The officers pulled into the parking lot to investigate. When Officer Wells got out of the squad car, the individuals in the lot dispersed except for Bailey who remained at the pay phone with the receiver to his ear. As Wells approached him, Bailey turned toward the telephone, leaning against it and concealing the left side of his body. Wells had previously seen individuals make similar movements to conceal contraband or weapons from officers, and he suspected Bailey was trying to hide something from him. Wells asked Bailey what he was doing, and Bailey answered that he was using the telephone. Wells believed Bailey was lying and merely pretending to use it while casing the area or waiting to deal drugs. Because he feared for his safety and that of his partner, he patted Bailey down on the side he had concealed from view. The officer felt an object in Bailey's waistband and asked if it was a handgun. When Bailey admitted that it was, Wells handcuffed him, placed him under arrest, and removed the weapon. The semiautomatic pistol was fully loaded with a bullet in the chamber.
Officer Wells advised Bailey of his Miranda rights and Bailey said he understood them. When asked why he was carrying the pistol, Bailey said that he had previously been robbed and required the gun for his own protection. Wells then conducted a search incident to Bailey's arrest and found more than 11 grams of crack cocaine in his left pocket, separated into 23 baggies. Bailey was informed again of his Miranda rights before being asked why he had the cocaine. He responded that it was to "make ends meet." The officers took him to the police station where he declined to make a written statement.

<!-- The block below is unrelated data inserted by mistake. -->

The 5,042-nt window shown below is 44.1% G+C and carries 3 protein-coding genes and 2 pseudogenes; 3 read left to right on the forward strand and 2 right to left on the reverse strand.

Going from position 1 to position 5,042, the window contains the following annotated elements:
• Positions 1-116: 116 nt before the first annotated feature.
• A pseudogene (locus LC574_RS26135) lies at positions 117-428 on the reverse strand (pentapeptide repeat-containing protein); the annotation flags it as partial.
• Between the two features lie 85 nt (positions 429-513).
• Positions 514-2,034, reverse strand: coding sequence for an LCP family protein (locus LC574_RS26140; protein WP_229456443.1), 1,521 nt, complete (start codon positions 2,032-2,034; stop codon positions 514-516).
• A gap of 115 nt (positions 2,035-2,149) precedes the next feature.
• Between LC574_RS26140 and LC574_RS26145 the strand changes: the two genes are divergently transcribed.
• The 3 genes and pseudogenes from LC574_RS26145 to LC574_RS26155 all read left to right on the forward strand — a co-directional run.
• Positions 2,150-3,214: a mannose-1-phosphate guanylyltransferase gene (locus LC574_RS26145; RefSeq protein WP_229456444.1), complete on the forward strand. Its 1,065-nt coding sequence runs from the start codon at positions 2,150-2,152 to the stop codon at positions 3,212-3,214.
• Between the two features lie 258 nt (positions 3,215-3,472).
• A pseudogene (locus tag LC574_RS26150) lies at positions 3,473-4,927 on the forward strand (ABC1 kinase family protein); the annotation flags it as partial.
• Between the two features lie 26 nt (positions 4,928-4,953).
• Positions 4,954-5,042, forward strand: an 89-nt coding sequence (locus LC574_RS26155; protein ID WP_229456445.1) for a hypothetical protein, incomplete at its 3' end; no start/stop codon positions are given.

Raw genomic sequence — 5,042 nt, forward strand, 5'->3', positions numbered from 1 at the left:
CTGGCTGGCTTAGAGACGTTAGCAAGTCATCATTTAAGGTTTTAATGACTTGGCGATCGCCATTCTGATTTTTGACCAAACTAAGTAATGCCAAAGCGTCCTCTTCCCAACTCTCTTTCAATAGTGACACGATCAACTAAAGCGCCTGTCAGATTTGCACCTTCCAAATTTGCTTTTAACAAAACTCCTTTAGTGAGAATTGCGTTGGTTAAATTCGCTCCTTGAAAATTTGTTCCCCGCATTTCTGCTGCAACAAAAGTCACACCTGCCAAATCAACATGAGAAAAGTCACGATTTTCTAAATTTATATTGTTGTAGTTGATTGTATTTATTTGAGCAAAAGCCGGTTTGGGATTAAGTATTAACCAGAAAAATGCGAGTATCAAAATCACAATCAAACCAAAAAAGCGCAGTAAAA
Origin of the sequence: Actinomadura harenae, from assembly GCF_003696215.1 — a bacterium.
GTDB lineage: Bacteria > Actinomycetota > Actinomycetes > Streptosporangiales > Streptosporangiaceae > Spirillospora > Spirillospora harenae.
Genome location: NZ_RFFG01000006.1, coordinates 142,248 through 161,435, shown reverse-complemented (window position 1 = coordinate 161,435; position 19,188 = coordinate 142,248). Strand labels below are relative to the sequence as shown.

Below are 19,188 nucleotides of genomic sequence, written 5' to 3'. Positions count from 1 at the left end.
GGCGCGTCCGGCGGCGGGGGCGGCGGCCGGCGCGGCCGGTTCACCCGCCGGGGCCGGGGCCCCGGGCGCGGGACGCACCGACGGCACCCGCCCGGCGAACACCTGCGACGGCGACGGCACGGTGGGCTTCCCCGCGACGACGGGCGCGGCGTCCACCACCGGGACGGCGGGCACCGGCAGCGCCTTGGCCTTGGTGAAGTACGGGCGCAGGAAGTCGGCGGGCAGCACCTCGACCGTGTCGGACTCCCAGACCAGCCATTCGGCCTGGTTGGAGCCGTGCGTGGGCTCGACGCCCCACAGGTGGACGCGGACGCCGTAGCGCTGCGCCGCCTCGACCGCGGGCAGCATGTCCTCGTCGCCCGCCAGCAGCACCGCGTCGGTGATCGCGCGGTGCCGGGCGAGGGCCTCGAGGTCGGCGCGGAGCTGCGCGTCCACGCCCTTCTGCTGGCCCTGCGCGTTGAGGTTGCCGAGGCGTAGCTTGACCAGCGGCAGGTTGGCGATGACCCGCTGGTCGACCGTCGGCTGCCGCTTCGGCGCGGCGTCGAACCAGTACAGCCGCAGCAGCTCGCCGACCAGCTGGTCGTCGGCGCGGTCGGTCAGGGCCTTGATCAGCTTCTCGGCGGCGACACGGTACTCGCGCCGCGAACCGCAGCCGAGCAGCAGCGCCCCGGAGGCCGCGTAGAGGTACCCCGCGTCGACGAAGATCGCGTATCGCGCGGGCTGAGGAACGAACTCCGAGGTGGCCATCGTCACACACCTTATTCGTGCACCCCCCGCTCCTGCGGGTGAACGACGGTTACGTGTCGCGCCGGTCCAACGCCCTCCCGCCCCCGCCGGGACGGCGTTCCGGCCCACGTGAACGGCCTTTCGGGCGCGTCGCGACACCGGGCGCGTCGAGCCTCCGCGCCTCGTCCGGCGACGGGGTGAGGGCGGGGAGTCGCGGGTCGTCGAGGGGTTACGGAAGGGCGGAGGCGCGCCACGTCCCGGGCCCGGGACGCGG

On July 2, 2003, a federal grand jury returned a three count indictment charging Bailey with being a felon in possession of a firearm, in violation of 18 U.S.C. § 922(g)(1); possessing more than five grams of cocaine base with intent to distribute, in violation of 21 U.S.C. § 841(a); and possessing a firearm in furtherance of a drug trafficking crime, in violation of 18 U.S.C. § 924(c). Before trial, Bailey moved to suppress the physical evidence and statements obtained as a result of the frisk, arguing that Officer Wells had acted without reasonable suspicion. The motion was referred to a magistrate judge who found after an evidentiary hearing that the officer had reasonable suspicion to pat Bailey down; he recommended that the motion to suppress be denied. Bailey filed objections to the report and recommendation which the district court overruled. The district court found that reasonable suspicion had been raised by the late hour, the frequency of crime in the neighborhood, the officer's reasonable belief that Bailey was pretending to use an inoperable phone, and Bailey's apparent attempt to conceal something from the police. The district court denied the motion and admitted the evidence at trial over Bailey's renewed objections. On October 15, 2003, a jury found Bailey guilty of all three counts charged in the indictment. He was sentenced to 360 months imprisonment, five years supervised release, and a $300 special assessment.